Caitlin's Book of the Month-May 2015
Book of the Month: Special Edition!!
As the school year winds down, many of us are daydreaming about how we will spend our summer vacation. Whether your family is traveling or staying home, summer is the perfect time to dive into longer books with your kids. For educators working at summer school or summer camps, reading a novel could be the cornerstone of your literacy block, and inspire great multi-day projects.
I've combed through the required reading section of our local bookstores, and picked out the best summer books I have read throughout my life. Some of these books I have read again as an adult and loved them just as much.
Encyclopedia Brown Boy Detective -- Donald J. Sobol
Short mysteries that the reader can solve with solutions explained in the back of the book.
Bridge to Terabithia--Katherine Patterson
A story about friendship, imagination and loss, made into a major film a few years back.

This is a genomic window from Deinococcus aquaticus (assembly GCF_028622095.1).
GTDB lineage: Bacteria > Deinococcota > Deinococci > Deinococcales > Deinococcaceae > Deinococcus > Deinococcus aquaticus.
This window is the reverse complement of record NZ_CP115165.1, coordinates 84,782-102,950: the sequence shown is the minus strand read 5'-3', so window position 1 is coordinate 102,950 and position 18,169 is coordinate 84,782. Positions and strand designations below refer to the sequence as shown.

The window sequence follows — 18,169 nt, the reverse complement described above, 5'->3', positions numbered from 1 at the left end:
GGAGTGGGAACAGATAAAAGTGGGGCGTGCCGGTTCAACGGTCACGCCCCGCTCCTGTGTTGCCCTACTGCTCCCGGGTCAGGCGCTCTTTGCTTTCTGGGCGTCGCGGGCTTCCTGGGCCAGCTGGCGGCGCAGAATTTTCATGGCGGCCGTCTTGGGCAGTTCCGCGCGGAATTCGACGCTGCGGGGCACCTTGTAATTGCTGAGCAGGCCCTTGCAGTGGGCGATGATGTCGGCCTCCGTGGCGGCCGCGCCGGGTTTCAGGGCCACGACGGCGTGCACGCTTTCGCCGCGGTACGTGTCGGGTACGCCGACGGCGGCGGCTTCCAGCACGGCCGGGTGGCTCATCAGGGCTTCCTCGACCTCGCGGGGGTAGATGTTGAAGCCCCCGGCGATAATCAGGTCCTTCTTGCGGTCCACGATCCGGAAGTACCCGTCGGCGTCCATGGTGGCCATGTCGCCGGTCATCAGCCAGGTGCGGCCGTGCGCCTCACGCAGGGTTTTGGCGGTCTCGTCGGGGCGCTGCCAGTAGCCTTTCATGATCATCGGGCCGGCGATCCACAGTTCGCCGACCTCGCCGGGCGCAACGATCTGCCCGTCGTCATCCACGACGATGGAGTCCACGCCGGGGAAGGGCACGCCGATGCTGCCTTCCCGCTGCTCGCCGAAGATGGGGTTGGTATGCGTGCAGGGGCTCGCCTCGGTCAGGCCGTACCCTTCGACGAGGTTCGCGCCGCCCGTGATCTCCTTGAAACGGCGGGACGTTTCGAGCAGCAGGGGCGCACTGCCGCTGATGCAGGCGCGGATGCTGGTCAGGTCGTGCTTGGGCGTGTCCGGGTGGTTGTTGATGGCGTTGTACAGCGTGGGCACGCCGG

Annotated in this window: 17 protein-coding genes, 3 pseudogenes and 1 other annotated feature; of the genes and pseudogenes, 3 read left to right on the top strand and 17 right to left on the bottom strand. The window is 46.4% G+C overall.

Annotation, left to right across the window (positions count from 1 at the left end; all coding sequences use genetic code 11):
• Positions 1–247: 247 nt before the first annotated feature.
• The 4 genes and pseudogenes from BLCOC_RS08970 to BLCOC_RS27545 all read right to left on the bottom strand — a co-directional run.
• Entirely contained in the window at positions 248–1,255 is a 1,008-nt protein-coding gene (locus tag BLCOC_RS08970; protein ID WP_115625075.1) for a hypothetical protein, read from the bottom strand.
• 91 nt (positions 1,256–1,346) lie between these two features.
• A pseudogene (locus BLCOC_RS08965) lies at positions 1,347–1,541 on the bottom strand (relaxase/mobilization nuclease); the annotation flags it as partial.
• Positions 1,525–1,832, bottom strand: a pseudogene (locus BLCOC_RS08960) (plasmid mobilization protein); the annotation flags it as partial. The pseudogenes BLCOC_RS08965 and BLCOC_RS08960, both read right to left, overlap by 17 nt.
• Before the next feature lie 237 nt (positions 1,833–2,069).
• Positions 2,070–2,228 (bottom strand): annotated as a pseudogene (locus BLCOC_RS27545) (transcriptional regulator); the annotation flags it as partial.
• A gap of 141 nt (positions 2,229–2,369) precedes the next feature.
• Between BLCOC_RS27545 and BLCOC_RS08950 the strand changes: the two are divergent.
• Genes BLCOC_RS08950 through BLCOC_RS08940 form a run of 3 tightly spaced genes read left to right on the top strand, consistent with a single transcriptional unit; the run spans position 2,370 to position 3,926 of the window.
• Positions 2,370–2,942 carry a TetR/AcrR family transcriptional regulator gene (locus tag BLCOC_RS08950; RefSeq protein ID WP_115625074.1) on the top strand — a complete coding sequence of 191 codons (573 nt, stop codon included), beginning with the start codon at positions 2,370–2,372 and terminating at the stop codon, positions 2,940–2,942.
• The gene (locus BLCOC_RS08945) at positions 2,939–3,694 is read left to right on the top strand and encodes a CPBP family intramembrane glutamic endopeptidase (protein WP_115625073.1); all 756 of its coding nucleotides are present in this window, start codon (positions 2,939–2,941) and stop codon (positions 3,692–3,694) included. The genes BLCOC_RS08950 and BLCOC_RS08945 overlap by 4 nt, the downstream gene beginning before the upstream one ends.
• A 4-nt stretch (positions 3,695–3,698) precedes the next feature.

The Great Gilly Hopkins-- also by Katherine Patterson
This story focuses on a girl in foster care and the meaning of family.
The Giver--Lois Lowry
This Newberry winner has sold over 10 million copies worldwide. It tells the story of Jonas, who grows up in a controlled community without pain or hunger or music or color. Jonas alone is exposed to these joys and sufferings as the keeper of memory, received in intensive sessions with The Giver.
Flowers for Algernon--Daniel Keyes
First published in 1958, this is a classic. The 1968 film Charly, based on the story, won an Academy Award. This story is often controversial and sad, but has been assigned and discussed in American middle schools for decades.
The Poisonwood Bible--Barbara Kingsolver
I loved the alternating narrative of the five women of the Price family who are missionaries in the Belgian Congo. After reading this I started to seek out more books narrated by children and young adults.
The Chosen--Chaim Potok
This novel focuses primarily on the difficult friendship between two teenagers from different sects of Judaism during the creation of the state of Israel in the 1940s.
I didn't think I would enjoy this big book that was originally on my 9th grade reading list, but I am so grateful that I stuck it out. This is an education in its own right, and I have enjoyed finding allusions to these classic myths pop up in great literature ever since.
Happy Summer and Happy Reading!